It seems as if all of a sudden, every time I log into facebook or twitter, there's a new item about micro libraries. What is a micro library? According to this post, a micro library is a community curated outside library of free books. They can be located in mailboxes, cars, former phone booths, any available space easily accessible on or from the street. There are now different groups devoted to establishing these micro libraries throughout the US and I've even heard of a few outside of the US.
One such group is the Little Free Library; they have installed hundreds of micro-lending stations, largely on private properties around the United States and Canada. They also provide instruction in starting your own.
As I understand, these micro-libraries are not trying to replace traditional public libraries, but supplement. They are completely volunteer and donation based, community run and often innovative. While they lack the resources and support of a traditional library, the collections are eclectic, the hours are often 24/7, often no card is needed, and sometimes they're available in areas where traditional libraries are not.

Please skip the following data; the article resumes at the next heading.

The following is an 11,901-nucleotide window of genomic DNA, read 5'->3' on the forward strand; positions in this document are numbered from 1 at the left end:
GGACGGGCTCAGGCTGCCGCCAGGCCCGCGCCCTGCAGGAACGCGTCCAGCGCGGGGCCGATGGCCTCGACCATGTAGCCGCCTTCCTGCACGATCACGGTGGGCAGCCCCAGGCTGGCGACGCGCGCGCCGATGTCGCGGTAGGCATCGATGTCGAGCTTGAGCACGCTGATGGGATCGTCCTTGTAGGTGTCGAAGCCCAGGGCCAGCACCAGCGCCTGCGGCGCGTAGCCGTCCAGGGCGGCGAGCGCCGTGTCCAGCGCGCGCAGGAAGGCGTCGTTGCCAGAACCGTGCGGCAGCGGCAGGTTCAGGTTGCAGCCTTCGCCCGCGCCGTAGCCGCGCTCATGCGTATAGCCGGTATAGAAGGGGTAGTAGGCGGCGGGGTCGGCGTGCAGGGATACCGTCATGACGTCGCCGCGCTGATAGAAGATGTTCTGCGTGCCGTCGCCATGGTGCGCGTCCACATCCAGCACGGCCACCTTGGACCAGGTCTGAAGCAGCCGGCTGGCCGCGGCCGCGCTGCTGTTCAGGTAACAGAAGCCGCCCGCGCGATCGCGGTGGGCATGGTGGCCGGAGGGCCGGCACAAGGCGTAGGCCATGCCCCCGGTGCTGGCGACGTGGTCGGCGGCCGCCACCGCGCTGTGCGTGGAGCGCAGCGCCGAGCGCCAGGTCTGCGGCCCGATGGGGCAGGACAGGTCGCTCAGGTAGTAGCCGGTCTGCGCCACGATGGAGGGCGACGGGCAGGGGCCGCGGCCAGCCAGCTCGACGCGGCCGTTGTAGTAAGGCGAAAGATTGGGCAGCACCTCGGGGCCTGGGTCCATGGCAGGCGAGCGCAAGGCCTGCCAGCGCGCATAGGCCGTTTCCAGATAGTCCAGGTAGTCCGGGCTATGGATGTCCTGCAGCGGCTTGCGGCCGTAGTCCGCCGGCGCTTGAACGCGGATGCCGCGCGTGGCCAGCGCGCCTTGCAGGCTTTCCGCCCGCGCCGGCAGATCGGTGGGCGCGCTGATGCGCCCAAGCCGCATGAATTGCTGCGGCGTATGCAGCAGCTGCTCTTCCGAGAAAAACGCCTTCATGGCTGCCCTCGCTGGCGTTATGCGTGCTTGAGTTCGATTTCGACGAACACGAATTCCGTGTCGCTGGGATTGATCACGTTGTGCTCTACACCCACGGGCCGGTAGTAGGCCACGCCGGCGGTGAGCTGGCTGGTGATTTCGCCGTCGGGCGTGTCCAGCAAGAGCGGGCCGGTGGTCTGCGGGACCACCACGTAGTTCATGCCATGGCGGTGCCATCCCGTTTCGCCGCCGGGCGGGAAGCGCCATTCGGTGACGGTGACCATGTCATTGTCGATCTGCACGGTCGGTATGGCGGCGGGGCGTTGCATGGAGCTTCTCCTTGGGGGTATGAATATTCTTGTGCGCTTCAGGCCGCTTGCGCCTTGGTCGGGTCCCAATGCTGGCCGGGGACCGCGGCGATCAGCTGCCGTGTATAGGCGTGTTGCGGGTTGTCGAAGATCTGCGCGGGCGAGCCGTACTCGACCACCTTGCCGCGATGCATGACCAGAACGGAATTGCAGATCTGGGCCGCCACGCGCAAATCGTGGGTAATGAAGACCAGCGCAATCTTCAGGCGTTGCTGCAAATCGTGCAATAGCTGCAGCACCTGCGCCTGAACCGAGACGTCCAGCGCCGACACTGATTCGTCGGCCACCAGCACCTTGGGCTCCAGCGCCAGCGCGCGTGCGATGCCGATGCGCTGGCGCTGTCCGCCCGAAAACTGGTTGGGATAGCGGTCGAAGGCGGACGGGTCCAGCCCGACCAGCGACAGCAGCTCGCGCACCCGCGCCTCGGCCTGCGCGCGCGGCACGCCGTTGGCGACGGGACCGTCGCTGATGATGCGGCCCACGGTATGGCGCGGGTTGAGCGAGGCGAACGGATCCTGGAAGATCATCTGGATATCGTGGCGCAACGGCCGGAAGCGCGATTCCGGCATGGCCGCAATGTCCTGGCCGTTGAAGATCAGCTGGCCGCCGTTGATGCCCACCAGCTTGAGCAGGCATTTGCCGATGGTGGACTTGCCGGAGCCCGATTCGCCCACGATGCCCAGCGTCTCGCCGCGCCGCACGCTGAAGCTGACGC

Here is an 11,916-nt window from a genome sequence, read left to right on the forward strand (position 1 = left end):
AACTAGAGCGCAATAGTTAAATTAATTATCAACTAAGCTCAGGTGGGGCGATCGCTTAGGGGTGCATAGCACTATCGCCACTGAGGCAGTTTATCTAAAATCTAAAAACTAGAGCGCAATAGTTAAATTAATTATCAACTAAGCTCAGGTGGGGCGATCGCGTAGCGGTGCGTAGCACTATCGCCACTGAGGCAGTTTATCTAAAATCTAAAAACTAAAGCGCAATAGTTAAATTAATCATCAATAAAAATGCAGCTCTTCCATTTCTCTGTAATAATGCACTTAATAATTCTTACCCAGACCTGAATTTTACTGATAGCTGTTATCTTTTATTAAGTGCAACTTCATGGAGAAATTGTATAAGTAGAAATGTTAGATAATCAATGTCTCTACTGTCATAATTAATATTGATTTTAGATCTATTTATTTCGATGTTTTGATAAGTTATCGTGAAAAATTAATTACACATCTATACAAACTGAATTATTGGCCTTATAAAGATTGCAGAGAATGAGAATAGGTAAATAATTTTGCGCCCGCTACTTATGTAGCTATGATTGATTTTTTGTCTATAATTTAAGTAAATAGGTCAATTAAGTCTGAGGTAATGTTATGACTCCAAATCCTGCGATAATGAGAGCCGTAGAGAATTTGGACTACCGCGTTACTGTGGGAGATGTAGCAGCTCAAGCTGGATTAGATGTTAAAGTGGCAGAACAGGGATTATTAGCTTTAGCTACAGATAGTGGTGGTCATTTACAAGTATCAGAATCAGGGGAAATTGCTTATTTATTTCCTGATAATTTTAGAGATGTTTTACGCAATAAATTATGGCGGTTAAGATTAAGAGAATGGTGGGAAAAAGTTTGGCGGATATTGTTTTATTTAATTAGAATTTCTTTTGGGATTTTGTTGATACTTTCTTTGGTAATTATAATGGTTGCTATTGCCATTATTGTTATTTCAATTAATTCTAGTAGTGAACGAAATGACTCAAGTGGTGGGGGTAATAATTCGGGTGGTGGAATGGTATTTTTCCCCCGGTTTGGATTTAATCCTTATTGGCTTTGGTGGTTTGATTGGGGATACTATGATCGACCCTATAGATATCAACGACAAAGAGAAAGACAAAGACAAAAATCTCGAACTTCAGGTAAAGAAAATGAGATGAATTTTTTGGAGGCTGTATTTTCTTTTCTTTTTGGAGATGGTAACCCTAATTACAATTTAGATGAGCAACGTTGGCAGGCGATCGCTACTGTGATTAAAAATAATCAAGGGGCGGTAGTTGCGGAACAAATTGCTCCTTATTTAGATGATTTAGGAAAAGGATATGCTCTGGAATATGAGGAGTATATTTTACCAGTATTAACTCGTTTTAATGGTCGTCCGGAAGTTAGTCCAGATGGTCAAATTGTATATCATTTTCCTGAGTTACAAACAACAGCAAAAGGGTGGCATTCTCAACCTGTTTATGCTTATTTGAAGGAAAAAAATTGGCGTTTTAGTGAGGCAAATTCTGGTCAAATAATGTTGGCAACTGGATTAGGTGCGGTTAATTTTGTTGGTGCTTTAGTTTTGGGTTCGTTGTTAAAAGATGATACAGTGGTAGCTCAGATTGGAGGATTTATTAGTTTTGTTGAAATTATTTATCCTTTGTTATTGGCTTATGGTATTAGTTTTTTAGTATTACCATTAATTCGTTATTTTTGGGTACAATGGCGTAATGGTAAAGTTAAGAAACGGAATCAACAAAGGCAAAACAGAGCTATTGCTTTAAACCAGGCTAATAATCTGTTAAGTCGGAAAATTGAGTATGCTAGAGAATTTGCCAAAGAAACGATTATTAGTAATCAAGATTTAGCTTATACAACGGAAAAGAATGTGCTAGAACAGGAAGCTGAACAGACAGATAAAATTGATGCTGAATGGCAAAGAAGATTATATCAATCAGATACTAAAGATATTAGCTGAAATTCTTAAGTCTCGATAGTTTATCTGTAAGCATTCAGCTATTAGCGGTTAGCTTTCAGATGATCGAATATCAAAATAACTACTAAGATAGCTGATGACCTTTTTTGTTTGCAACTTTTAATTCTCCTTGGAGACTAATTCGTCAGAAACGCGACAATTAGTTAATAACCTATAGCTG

I love libraries, and I love that in the US, libraries are free; you borrow a book, get to read it, return it and there's no fee. There may be fees for other services, depending on your library, but the access to a large collection of books, for free....it's an awesome concept. But even the traditional public library has it's drawbacks and it seems like the micro-libraries have the potential to supplement and fill needs that the public library can't. I'm delighted to see them spring up and I hope they continue to grow and flourish.
For more info and some pics of micro-libraries, try here, here, here, and here.